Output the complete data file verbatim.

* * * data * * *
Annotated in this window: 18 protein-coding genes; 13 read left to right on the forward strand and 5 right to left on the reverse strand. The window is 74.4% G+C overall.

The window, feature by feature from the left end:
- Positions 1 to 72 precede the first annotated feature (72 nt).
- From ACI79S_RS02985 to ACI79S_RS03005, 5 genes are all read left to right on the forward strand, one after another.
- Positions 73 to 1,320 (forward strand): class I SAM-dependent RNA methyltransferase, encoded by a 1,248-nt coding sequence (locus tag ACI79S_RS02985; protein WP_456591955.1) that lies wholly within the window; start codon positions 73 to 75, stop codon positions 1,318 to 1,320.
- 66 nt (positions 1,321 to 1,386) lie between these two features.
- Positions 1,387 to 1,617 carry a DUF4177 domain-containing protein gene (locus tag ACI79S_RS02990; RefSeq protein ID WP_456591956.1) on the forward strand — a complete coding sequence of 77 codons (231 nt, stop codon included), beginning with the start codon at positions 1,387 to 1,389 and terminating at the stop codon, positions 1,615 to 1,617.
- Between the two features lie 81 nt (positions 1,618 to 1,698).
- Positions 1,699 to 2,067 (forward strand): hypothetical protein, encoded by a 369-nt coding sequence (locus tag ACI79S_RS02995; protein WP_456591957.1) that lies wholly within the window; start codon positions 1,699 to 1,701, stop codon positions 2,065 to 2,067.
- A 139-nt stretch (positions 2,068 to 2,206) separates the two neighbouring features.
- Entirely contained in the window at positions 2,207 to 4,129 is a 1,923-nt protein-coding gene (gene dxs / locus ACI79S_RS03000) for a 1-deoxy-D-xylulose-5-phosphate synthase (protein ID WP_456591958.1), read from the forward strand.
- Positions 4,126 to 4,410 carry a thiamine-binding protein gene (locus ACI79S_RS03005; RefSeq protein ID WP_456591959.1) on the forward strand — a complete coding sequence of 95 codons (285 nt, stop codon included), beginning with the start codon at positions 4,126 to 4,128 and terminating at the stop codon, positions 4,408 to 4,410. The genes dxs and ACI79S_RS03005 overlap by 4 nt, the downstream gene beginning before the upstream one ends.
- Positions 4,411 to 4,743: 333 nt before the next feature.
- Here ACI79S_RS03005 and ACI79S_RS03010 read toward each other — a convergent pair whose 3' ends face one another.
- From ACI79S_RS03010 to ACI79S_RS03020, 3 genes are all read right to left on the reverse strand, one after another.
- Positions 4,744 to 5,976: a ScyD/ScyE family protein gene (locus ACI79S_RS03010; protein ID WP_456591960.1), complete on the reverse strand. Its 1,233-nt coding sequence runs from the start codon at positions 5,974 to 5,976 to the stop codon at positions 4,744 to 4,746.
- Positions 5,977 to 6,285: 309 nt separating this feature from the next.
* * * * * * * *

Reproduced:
Annotated in this window: 18 protein-coding genes; 13 read left to right on the forward strand and 5 right to left on the reverse strand. The window is 74.4% G+C overall.

The window, feature by feature from the left end:
- Positions 1 to 72 precede the first annotated feature (72 nt).
- From ACI79S_RS02985 to ACI79S_RS03005, 5 genes are all read left to right on the forward strand, one after another.
- Positions 73 to 1,320 (forward strand): class I SAM-dependent RNA methyltransferase, encoded by a 1,248-nt coding sequence (locus tag ACI79S_RS02985; protein WP_456591955.1) that lies wholly within the window; start codon positions 73 to 75, stop codon positions 1,318 to 1,320.
- 66 nt (positions 1,321 to 1,386) lie between these two features.
- Positions 1,387 to 1,617 carry a DUF4177 domain-containing protein gene (locus tag ACI79S_RS02990; RefSeq protein ID WP_456591956.1) on the forward strand — a complete coding sequence of 77 codons (231 nt, stop codon included), beginning with the start codon at positions 1,387 to 1,389 and terminating at the stop codon, positions 1,615 to 1,617.
- Between the two features lie 81 nt (positions 1,618 to 1,698).
- Positions 1,699 to 2,067 (forward strand): hypothetical protein, encoded by a 369-nt coding sequence (locus tag ACI79S_RS02995; protein WP_456591957.1) that lies wholly within the window; start codon positions 1,699 to 1,701, stop codon positions 2,065 to 2,067.
- A 139-nt stretch (positions 2,068 to 2,206) separates the two neighbouring features.
- Entirely contained in the window at positions 2,207 to 4,129 is a 1,923-nt protein-coding gene (gene dxs / locus ACI79S_RS03000) for a 1-deoxy-D-xylulose-5-phosphate synthase (protein ID WP_456591958.1), read from the forward strand.
- Positions 4,126 to 4,410 carry a thiamine-binding protein gene (locus ACI79S_RS03005; RefSeq protein ID WP_456591959.1) on the forward strand — a complete coding sequence of 95 codons (285 nt, stop codon included), beginning with the start codon at positions 4,126 to 4,128 and terminating at the stop codon, positions 4,408 to 4,410. The genes dxs and ACI79S_RS03005 overlap by 4 nt, the downstream gene beginning before the upstream one ends.
- Positions 4,411 to 4,743: 333 nt before the next feature.
- Here ACI79S_RS03005 and ACI79S_RS03010 read toward each other — a convergent pair whose 3' ends face one another.
- From ACI79S_RS03010 to ACI79S_RS03020, 3 genes are all read right to left on the reverse strand, one after another.
- Positions 4,744 to 5,976: a ScyD/ScyE family protein gene (locus ACI79S_RS03010; protein ID WP_456591960.1), complete on the reverse strand. Its 1,233-nt coding sequence runs from the start codon at positions 5,974 to 5,976 to the stop codon at positions 4,744 to 4,746.
- Positions 5,977 to 6,285: 309 nt separating this feature from the next.